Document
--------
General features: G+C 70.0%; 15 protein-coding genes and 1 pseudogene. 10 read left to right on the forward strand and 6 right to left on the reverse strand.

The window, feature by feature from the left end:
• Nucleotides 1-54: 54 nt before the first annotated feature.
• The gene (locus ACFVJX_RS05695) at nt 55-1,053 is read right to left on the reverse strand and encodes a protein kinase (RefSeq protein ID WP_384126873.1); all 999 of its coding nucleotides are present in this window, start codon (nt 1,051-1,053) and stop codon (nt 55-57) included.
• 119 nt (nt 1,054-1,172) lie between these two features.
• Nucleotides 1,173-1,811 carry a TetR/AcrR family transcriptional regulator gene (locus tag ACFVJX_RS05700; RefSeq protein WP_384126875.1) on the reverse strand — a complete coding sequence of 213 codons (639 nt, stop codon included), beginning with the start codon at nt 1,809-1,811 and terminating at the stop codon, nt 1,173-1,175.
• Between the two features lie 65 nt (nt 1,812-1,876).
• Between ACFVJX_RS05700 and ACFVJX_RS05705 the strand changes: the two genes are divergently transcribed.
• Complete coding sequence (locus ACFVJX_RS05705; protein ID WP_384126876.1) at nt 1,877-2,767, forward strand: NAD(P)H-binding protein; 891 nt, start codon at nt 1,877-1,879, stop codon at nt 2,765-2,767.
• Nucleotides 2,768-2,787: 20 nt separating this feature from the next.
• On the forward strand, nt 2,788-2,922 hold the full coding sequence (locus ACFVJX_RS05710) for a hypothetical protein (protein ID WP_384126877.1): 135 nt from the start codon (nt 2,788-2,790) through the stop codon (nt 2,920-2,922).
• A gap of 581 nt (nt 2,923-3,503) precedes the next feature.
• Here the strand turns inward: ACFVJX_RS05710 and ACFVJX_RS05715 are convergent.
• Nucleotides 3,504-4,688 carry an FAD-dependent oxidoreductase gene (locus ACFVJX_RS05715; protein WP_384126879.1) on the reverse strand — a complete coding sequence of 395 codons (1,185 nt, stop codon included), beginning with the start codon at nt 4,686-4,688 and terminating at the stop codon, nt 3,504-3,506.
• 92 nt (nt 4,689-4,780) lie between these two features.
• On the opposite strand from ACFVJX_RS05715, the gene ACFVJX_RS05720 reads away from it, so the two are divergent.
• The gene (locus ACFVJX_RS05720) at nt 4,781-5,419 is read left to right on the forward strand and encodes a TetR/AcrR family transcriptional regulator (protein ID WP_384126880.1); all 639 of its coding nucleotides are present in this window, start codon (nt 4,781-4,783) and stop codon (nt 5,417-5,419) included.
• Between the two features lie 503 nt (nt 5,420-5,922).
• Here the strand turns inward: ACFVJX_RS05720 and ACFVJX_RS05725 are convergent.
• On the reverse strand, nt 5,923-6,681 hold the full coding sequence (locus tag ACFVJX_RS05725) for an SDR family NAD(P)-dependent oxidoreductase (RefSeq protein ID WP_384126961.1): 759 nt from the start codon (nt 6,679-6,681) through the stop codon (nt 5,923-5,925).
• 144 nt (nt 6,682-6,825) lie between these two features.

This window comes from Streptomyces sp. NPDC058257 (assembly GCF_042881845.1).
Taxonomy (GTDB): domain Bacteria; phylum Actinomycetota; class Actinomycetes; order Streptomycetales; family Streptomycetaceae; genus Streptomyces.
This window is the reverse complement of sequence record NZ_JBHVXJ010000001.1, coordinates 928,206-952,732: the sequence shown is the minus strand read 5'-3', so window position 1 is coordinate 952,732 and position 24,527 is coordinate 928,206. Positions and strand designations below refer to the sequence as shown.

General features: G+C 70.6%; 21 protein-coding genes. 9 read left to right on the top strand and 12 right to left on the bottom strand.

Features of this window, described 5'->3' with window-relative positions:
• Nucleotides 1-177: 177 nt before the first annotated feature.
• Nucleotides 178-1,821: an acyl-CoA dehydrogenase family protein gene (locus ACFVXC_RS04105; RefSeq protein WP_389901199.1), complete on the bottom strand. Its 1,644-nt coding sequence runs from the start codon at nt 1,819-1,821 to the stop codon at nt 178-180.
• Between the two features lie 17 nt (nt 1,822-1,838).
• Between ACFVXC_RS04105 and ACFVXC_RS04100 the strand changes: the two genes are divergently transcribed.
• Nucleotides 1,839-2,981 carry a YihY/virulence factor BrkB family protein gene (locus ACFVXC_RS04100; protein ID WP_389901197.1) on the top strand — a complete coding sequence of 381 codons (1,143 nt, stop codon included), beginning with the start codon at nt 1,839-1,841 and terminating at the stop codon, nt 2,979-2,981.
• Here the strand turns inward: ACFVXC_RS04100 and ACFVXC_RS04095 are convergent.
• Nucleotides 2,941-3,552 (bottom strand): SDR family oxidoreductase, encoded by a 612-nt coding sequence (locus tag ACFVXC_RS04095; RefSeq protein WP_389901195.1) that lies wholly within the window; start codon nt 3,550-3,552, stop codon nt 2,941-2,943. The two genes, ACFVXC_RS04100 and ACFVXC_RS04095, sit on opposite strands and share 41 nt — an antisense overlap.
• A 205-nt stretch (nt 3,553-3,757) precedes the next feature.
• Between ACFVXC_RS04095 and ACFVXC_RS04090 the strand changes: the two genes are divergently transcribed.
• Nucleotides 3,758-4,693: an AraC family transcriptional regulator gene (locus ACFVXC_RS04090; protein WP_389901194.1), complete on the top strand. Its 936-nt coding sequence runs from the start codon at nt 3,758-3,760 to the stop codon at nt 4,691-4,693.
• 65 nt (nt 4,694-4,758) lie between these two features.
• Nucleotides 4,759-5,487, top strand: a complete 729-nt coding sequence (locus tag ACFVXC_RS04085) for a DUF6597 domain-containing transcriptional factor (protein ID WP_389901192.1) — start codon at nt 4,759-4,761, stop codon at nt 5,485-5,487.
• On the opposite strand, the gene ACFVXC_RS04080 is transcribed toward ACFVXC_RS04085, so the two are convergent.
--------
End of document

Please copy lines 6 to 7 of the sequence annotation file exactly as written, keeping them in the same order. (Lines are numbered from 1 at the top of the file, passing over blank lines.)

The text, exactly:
• Nucleotides 1,173-1,811 carry a TetR/AcrR family transcriptional regulator gene (locus tag ACFVJX_RS05700; RefSeq protein WP_384126875.1) on the reverse strand — a complete coding sequence of 213 codons (639 nt, stop codon included), beginning with the start codon at nt 1,809-1,811 and terminating at the stop codon, nt 1,173-1,175.
• Between the two features lie 65 nt (nt 1,812-1,876).